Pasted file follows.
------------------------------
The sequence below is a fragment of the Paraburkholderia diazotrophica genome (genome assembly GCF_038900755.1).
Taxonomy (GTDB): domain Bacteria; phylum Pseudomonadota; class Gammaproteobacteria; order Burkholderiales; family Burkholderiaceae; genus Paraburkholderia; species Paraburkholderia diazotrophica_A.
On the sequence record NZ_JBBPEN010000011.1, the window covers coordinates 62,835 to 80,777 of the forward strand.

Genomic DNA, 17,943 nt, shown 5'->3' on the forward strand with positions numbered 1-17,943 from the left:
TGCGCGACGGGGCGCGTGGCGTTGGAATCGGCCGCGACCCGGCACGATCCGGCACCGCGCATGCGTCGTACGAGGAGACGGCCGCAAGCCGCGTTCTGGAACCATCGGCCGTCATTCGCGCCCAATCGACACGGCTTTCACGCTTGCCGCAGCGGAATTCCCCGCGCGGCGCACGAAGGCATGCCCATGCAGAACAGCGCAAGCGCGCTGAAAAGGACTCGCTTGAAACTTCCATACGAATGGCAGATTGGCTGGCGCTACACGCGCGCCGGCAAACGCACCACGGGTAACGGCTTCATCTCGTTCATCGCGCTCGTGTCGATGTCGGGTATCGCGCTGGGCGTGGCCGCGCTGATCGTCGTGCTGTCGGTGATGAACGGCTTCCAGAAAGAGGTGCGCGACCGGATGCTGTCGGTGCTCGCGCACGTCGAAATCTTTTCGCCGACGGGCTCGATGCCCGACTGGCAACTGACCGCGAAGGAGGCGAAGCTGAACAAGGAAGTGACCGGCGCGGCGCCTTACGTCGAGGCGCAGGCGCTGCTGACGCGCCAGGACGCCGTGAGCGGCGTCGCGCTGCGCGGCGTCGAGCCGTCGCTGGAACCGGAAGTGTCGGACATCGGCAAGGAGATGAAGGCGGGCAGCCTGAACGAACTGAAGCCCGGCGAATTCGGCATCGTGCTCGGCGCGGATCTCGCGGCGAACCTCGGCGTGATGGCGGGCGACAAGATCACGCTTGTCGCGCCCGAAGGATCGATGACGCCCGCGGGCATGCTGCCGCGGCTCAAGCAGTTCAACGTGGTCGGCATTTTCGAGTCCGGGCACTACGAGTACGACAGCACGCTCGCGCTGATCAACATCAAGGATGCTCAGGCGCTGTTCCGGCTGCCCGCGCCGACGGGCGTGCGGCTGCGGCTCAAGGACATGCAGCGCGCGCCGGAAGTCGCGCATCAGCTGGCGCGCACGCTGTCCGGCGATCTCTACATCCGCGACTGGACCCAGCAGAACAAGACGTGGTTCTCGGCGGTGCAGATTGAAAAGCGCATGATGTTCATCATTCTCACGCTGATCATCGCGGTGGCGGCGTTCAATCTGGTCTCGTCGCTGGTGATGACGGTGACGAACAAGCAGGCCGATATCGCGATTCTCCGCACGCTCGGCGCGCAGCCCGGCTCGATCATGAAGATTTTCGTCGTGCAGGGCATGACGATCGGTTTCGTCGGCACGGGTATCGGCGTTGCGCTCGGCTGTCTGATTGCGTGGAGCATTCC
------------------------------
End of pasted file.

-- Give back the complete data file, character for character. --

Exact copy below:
The sequence below is a fragment of the Paraburkholderia diazotrophica genome (genome assembly GCF_038900755.1).
Taxonomy (GTDB): domain Bacteria; phylum Pseudomonadota; class Gammaproteobacteria; order Burkholderiales; family Burkholderiaceae; genus Paraburkholderia; species Paraburkholderia diazotrophica_A.
On the sequence record NZ_JBBPEN010000011.1, the window covers coordinates 62,835 to 80,777 of the forward strand.

Genomic DNA, 17,943 nt, shown 5'->3' on the forward strand with positions numbered 1-17,943 from the left:
TGCGCGACGGGGCGCGTGGCGTTGGAATCGGCCGCGACCCGGCACGATCCGGCACCGCGCATGCGTCGTACGAGGAGACGGCCGCAAGCCGCGTTCTGGAACCATCGGCCGTCATTCGCGCCCAATCGACACGGCTTTCACGCTTGCCGCAGCGGAATTCCCCGCGCGGCGCACGAAGGCATGCCCATGCAGAACAGCGCAAGCGCGCTGAAAAGGACTCGCTTGAAACTTCCATACGAATGGCAGATTGGCTGGCGCTACACGCGCGCCGGCAAACGCACCACGGGTAACGGCTTCATCTCGTTCATCGCGCTCGTGTCGATGTCGGGTATCGCGCTGGGCGTGGCCGCGCTGATCGTCGTGCTGTCGGTGATGAACGGCTTCCAGAAAGAGGTGCGCGACCGGATGCTGTCGGTGCTCGCGCACGTCGAAATCTTTTCGCCGACGGGCTCGATGCCCGACTGGCAACTGACCGCGAAGGAGGCGAAGCTGAACAAGGAAGTGACCGGCGCGGCGCCTTACGTCGAGGCGCAGGCGCTGCTGACGCGCCAGGACGCCGTGAGCGGCGTCGCGCTGCGCGGCGTCGAGCCGTCGCTGGAACCGGAAGTGTCGGACATCGGCAAGGAGATGAAGGCGGGCAGCCTGAACGAACTGAAGCCCGGCGAATTCGGCATCGTGCTCGGCGCGGATCTCGCGGCGAACCTCGGCGTGATGGCGGGCGACAAGATCACGCTTGTCGCGCCCGAAGGATCGATGACGCCCGCGGGCATGCTGCCGCGGCTCAAGCAGTTCAACGTGGTCGGCATTTTCGAGTCCGGGCACTACGAGTACGACAGCACGCTCGCGCTGATCAACATCAAGGATGCTCAGGCGCTGTTCCGGCTGCCCGCGCCGACGGGCGTGCGGCTGCGGCTCAAGGACATGCAGCGCGCGCCGGAAGTCGCGCATCAGCTGGCGCGCACGCTGTCCGGCGATCTCTACATCCGCGACTGGACCCAGCAGAACAAGACGTGGTTCTCGGCGGTGCAGATTGAAAAGCGCATGATGTTCATCATTCTCACGCTGATCATCGCGGTGGCGGCGTTCAATCTGGTCTCGTCGCTGGTGATGACGGTGACGAACAAGCAGGCCGATATCGCGATTCTCCGCACGCTCGGCGCGCAGCCCGGCTCGATCATGAAGATTTTCGTCGTGCAGGGCATGACGATCGGTTTCGTCGGCACGGGTATCGGCGTTGCGCTCGGCTGTCTGATTGCGTGGAGCATTCC